941 Marketing Challenge Day 28

Now that you’ve had your hand at converting a written piece of content to video, let’s do the same thing but turn it into a podcast.

Yep, today I’m going to show you how to launch a podcast in under half an hour. It’s really not that hard, and you’ll be taking advantage of the growing trend in audio marketing content.

First, if you’re handy with certain software tools, like Audacity or VLC Media Player, you can simply open your video from yesterday and rip out the audio. The specific of how to do that are far beyond the scope of this post, but if you have either of those tools, amongst others, you can just open a video file and save it as audio.

Alternatively, just re-record the video you made yesterday, except do it with audio only. The voice memo app on your smart phone is perfectly adequate, but if you have a headset, you’ll get better audio quality using the default recording app on your computer.

Either way you go, you’ll wind up with an audio file that’s the same as what you recorded to video yesterday.

Now, what to do with it?

There a many ways to set up podcast feeds. You can do it with WordPress plugins, via Amazon Web Services, or a 3rd party podcast host. The latter option is the easiest, and the easiest of those that I have found is called Buzzsprout. Buzzsprout offers a free plan that is adequate for our needs, but their lowest price plan is only $12/mo, and is the plan I’m on.

Just create an account, fill in basic details, and upload your file.

They will then give you a podcast feed address, which you can then submit to Stitcher and iTunes (within Buzzsprout).

Boom, you’re a podcaster!

Of course, there’s more to building a podcast audience than this, but it’s a start. Be sure to post your new episode on your own blog, and email it out to your leads and prospects as a touch point.

As we wind down this challenge, and with Thanksgiving sale season coming to a close, don’t forget to take your 14-day trial of Gold membership.… Continue reading

941 Marketing Challenge Day 27

Yesterday, we discussed a simple way to convert your audio and video marketing content into text. Easy peasy.

Today, we’re going to discuss the opposite direction. Maybe a bit less obvious.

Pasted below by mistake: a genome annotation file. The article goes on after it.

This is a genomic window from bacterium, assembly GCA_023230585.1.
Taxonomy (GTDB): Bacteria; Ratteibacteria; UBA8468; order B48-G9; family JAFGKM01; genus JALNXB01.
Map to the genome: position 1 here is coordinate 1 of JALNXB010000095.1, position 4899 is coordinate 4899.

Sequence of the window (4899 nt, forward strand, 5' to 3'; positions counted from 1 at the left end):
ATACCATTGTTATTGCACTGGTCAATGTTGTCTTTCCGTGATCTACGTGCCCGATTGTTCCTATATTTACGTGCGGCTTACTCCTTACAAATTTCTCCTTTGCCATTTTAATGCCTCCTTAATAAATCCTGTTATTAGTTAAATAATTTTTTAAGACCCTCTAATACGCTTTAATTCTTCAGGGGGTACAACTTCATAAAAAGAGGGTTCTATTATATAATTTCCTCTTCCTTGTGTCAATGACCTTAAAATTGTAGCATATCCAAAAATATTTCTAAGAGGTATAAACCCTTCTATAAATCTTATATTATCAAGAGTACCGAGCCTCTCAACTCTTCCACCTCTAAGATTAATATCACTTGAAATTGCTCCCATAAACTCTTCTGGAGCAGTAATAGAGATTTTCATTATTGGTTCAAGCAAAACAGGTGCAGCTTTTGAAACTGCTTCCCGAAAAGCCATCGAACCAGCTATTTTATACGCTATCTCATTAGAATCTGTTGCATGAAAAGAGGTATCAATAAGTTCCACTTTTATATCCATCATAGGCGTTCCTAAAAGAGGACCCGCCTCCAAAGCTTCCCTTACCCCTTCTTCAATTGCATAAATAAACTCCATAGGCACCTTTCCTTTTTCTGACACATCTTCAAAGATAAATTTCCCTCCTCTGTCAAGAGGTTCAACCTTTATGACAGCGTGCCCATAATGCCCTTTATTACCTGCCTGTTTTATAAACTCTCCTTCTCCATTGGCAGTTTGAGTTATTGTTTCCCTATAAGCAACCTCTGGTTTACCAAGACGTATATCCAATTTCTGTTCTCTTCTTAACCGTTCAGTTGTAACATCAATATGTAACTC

Referring back to the content inventory you took a few days ago, consider your existing written content. This could be blog posts, lead magnets, books, etc.

Take something relatively short. E.g., not your entire book, just a couple pages. A sub-sub-topic. Single blog posts work great for this.

Then, whip out your smartphone, put on a smile, hit record, and start reading.

Yes, indeed. It’s that easy. And yes, you’re going to record yourself reading your own words.

Is this a bit more awkward than recording yourself reading out of Pub. 15 like we did a couple weeks ago? Maybe.

But it works.

Do one take. One and done. Post it to the YouTube channel you created a couple weeks ago. Be sure to make the appropriate settings to this video, as before.

This should all take less than 20 minutes. Other than creating the video itself, it’s also a simple task to hand off to a staff member.

Tomorrow, you’ll get to hop on the podcasting bandwagon, also in just 20 minutes.… Continue reading

941 Marketing Challenge Day 26

In case you’ve missed any of the challenges in this series, you can always review them at:


Yesterday, I suggested that you conduct an inventory of the marketing content you already have. We’re talking videos, blog posts, books, PowerPoints, presentation recordings, audio recordings, and anything else that you’ve created for your practice.

For the next few days, we’re going to look at specific processes for converting content from one format to another. It’s easier than you’d imagine, and it makes the task of creating marketing content much easier and faster.

Today, take any piece of audio or video content you’ve created. Tax-related, obviously.

Take that file, and head on over to either Rev.com or Temi.com. These are simple, cheap online transcription services that will convert your audio/video into text. They are owned by the same company. Personally, I prefer Rev, as a human will transcribe your audio, producing a better end result. The downside is that it comes at a higher cost than automated transcription, which is what Temi does. The cost difference is a factor of ten, at $1 per minute versus 10 cents per minute.

With the Temi output, you’re going to have to do a lot more cleanup than you do with Rev. It’s one of those time vs money trade-offs that you’ll have to decide upon for yourself.

Even with the Rev output, you’re still going to want to spend some time rewriting certain things in order to make it more “article-ish” rather than appearing like a transcript. Other folks have different attitudes about this, but I don’t like putting out material that is obviously a transcript. I’ve done it, but I cringe when I do. So taking the time to polish up your content is worthwhile, from a perception standpoint, in my not so humble opinion.

But either way, once you have the transcript, you get to do a few things with it. Here are some of my favorites:

  • Post it to your blog as an article.
  • Feed it through a tool like Missinglettr in order to use it for social media marketing.
  • Post it to Medium as an article, and include an inline link to something else back on your website.
  • Send an email to your lead/prospect list as a touch point.
  • Include a copy in your monthly client/prospect print newsletter.
  • If it’s a video that you’ve posted on YouTube, upload the transcript to YouTube in the transcript
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